I woke up Friday morning to the message I was expecting: “Your account has been locked, @Justin_Ling for violation Twitter Rules.“
Here’s the offending tweet: A link to one of the few websites that provides real-time private flight flight data, which Elon Musk wrote, “didn’t fumble over the funnel of his flight data.”
Musk accused these flight trackers of providing “essentially assassination coordinates”. Crusade against these apps and anyone who shares them on his recently acquired social media platform. Accounts like mine have been shut down, while others have been banned entirely—from the @ElonJet bot, which shared the location of Musk’s private jet, to the reporters who followed his campaign. Twitter’s rules were quickly rewritten to prohibit anyone from posting their “actual location”.
The chaotic few days prompted the European Union to warn Musk that silencing journalists would likely lead to sanctions from EU regulators. US Rep. Adam Schiff called for Musk to reinstate the suspended accounts and explain to Congress why he decided to retaliate against the press in the first place.
As of Monday, after a poll asking users when he should lift an account suspension, Musk reinstated some — but not all — of those accounts.
Lost in the chaos is how well Musk suppressed real-time flight data on the Internet. In doing so, it takes aim at an incredibly valuable source of information—one that has helped researchers, journalists, and experts on everything from tracking Russian oligarchs to investigating the fate of missing planes to tracking down international killers. Musk isn’t the only person trying to keep this kind of information out of the public’s hands.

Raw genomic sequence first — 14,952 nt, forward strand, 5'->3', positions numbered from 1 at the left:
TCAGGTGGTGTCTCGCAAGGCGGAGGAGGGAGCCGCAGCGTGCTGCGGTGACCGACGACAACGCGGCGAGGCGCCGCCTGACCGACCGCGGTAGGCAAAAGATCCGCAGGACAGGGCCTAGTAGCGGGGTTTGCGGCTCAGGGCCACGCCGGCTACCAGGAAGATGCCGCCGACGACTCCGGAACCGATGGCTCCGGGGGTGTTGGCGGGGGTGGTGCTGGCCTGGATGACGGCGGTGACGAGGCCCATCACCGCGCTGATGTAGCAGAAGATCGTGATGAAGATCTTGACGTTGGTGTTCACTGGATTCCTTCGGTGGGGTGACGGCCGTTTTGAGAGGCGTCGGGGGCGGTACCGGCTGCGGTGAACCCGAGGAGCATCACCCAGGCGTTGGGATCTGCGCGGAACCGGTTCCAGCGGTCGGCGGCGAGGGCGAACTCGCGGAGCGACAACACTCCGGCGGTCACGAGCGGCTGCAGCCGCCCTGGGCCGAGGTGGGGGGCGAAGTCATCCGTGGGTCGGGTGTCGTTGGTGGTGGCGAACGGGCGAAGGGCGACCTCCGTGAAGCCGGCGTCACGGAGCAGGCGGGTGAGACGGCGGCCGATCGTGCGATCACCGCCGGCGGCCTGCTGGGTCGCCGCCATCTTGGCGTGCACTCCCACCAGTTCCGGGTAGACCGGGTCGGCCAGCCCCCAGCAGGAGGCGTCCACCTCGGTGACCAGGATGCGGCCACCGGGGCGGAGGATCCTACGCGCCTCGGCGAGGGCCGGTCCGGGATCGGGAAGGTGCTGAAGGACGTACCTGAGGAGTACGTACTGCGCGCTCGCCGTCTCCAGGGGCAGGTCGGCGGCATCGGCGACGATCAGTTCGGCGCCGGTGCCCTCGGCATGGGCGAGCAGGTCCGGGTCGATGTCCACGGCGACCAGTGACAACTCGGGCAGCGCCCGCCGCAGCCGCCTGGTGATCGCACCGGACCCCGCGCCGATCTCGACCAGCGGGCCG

Both real-time and historical information on Musk’s main private jet—a 2015 Gulfstream G650ER, tail number N628TS—is conspicuously missing from the two major flight-tracking platforms: FlightAware and FlightRadar24.
FlightAware reports that its real-time data on Musk’s plane is unavailable “due to European government databases,” while its historical data about the plane’s comings and goings has been removed “at the request of the owner/operator.” A search for Musk’s plane on FlightRadar24 returns the message: “We couldn’t find the data.”
Even smaller tracking platforms, such as AirportInfo — the account that led to my Twitter lock — have taken Musk’s flight information offline.
“The constant hype around the location of Elon Musk’s plane has caused us to stop showing his plane for the time being,” says Christian Romes, an AirportInfo official. “Because Musk is threatening legal action, we don’t want to take any risks.”
While Romes says his office has not received any communication from Musk’s legal team, they took this step as a precaution. “Don’t mess with the (formerly) richest man in the world,” he says.
Aircraft operators are required to provide detailed information on their flight path to various national regulators, including the Federal Aviation Administration. This data is generally a matter of public record and is posted on various websites that are popular among aviation enthusiasts.
Some companies, such as FlightAware, augment government data with their own sources of real-time flight information. Other websites, such as planespotters.net and airliners.net, allow users to submit photos taken of planes as they come and go around the world.
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